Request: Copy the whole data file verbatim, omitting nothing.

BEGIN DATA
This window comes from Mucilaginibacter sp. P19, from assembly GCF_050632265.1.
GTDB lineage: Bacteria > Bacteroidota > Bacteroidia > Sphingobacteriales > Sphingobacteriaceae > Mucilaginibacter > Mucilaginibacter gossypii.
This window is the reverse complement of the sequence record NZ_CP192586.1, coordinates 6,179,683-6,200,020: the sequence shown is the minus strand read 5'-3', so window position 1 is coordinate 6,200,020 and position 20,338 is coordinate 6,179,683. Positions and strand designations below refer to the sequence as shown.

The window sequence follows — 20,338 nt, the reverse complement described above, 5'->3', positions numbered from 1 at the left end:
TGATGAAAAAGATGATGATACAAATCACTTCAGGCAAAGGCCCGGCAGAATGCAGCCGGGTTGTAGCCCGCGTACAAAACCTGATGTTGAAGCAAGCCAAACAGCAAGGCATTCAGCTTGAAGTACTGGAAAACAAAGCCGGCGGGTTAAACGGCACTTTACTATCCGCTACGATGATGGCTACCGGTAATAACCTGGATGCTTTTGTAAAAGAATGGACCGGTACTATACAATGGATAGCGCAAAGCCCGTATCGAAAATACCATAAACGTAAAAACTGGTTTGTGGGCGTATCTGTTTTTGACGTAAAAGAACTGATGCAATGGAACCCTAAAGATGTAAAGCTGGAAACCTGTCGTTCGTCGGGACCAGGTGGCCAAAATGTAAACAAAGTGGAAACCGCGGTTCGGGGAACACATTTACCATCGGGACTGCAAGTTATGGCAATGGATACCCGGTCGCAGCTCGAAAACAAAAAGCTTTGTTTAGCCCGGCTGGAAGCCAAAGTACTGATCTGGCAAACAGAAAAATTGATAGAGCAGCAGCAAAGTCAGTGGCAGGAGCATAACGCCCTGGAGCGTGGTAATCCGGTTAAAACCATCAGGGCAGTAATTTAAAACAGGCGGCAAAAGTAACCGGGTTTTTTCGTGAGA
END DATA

This window comes from Mucilaginibacter sp. P19, from assembly GCF_050632265.1.
GTDB lineage: Bacteria > Bacteroidota > Bacteroidia > Sphingobacteriales > Sphingobacteriaceae > Mucilaginibacter > Mucilaginibacter gossypii.
This window is the reverse complement of the sequence record NZ_CP192586.1, coordinates 6,179,683-6,200,020: the sequence shown is the minus strand read 5'-3', so window position 1 is coordinate 6,200,020 and position 20,338 is coordinate 6,179,683. Positions and strand designations below refer to the sequence as shown.

The window sequence follows — 20,338 nt, the reverse complement described above, 5'->3', positions numbered from 1 at the left end:
TGATGAAAAAGATGATGATACAAATCACTTCAGGCAAAGGCCCGGCAGAATGCAGCCGGGTTGTAGCCCGCGTACAAAACCTGATGTTGAAGCAAGCCAAACAGCAAGGCATTCAGCTTGAAGTACTGGAAAACAAAGCCGGCGGGTTAAACGGCACTTTACTATCCGCTACGATGATGGCTACCGGTAATAACCTGGATGCTTTTGTAAAAGAATGGACCGGTACTATACAATGGATAGCGCAAAGCCCGTATCGAAAATACCATAAACGTAAAAACTGGTTTGTGGGCGTATCTGTTTTTGACGTAAAAGAACTGATGCAATGGAACCCTAAAGATGTAAAGCTGGAAACCTGTCGTTCGTCGGGACCAGGTGGCCAAAATGTAAACAAAGTGGAAACCGCGGTTCGGGGAACACATTTACCATCGGGACTGCAAGTTATGGCAATGGATACCCGGTCGCAGCTCGAAAACAAAAAGCTTTGTTTAGCCCGGCTGGAAGCCAAAGTACTGATCTGGCAAACAGAAAAATTGATAGAGCAGCAGCAAAGTCAGTGGCAGGAGCATAACGCCCTGGAGCGTGGTAATCCGGTTAAAACCATCAGGGCAGTAATTTAAAACAGGCGGCAAAAGTAACCGGGTTTTTTCGTGAGA